Zero Beta Portfolio

MoneyBestPal Team
A portfolio that has no systematic risk, meaning that it is not affected by the movements of the market index it is compared to.

A zero-beta portfolio is a portfolio that has no systematic risk, meaning that it is not affected by the movements of the market index it is compared. The projected return on a zero-beta portfolio would be equal to the risk-free rate, which is typically the interest rate on short-term government bonds.

How is a zero-beta portfolio built? You must choose investments with a variety of betas, which indicate how susceptible they are to market fluctuations. Beta may be zero, positive, or negative. An investment with a positive beta tends to move in the same direction as the market, whereas one with a negative beta tends to move in the other way. Zero beta indicates that there is absolutely no correlation between the investment and the market.

Investments with various betas must be combined so that their weighted average beta is zero in order to produce a portfolio with zero beta. For instance, if you have two stocks, one with a beta of 0.8 and the other with a beta of -0.2, you can build a zero-beta portfolio by allocating 80% of your funds to the first stock and 20% to the second one. The formula for calculating the weighted average beta of a portfolio is:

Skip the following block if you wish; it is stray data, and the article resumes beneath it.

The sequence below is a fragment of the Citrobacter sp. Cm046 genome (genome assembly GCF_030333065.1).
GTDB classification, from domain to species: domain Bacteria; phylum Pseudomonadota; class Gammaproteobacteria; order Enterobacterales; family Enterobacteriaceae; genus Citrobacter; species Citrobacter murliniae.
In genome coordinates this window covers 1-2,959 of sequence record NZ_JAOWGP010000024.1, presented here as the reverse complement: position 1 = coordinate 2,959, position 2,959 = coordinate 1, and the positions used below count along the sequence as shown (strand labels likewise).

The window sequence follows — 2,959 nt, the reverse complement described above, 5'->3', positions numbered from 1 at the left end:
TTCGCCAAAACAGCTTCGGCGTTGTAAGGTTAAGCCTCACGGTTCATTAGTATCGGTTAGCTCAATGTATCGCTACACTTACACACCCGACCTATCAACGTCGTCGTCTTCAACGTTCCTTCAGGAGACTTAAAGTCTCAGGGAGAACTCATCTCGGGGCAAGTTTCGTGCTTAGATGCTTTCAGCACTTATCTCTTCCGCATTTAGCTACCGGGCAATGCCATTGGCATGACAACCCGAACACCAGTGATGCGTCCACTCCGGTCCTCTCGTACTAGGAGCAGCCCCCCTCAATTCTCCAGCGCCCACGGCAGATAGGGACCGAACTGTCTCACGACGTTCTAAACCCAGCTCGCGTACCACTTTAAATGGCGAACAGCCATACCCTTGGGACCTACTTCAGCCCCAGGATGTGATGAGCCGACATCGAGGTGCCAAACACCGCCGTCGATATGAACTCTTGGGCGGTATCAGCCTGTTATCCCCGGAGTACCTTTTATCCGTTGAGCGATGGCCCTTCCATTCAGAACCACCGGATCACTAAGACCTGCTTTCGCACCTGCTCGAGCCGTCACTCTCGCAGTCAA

Portfolio Beta = (Weight of Stock 1 x Beta of Stock 1) + (Weight of Stock 2 x Beta of Stock 2) + ...

In this case, Portfolio Beta = (0.8 x 0.8) + (0.2 x -0.2) = 0.

As long as you are aware of their betas and weights, you can also use other investment kinds to build a zero-beta portfolio, such as bonds or commodities.

What are a zero-beta portfolio's benefits and drawbacks? The primary benefit is the elimination of systemic risk, which is the risk that influences all market assets as a result of variables like political upheaval, cyclical economic conditions, or natural calamities. You may lower your portfolio's volatility and protect yourself from losses during market downturns by removing systematic risk.

The biggest drawback is that it also takes away the chance to generate returns that are larger than the risk-free rate. You cannot profit from market upswings or seize any surplus returns from particular sectors or industries if you have no market exposure. However, building a zero-beta portfolio can be expensive and complicated because you must continuously review and tweak your investments to keep a zero-beta balance.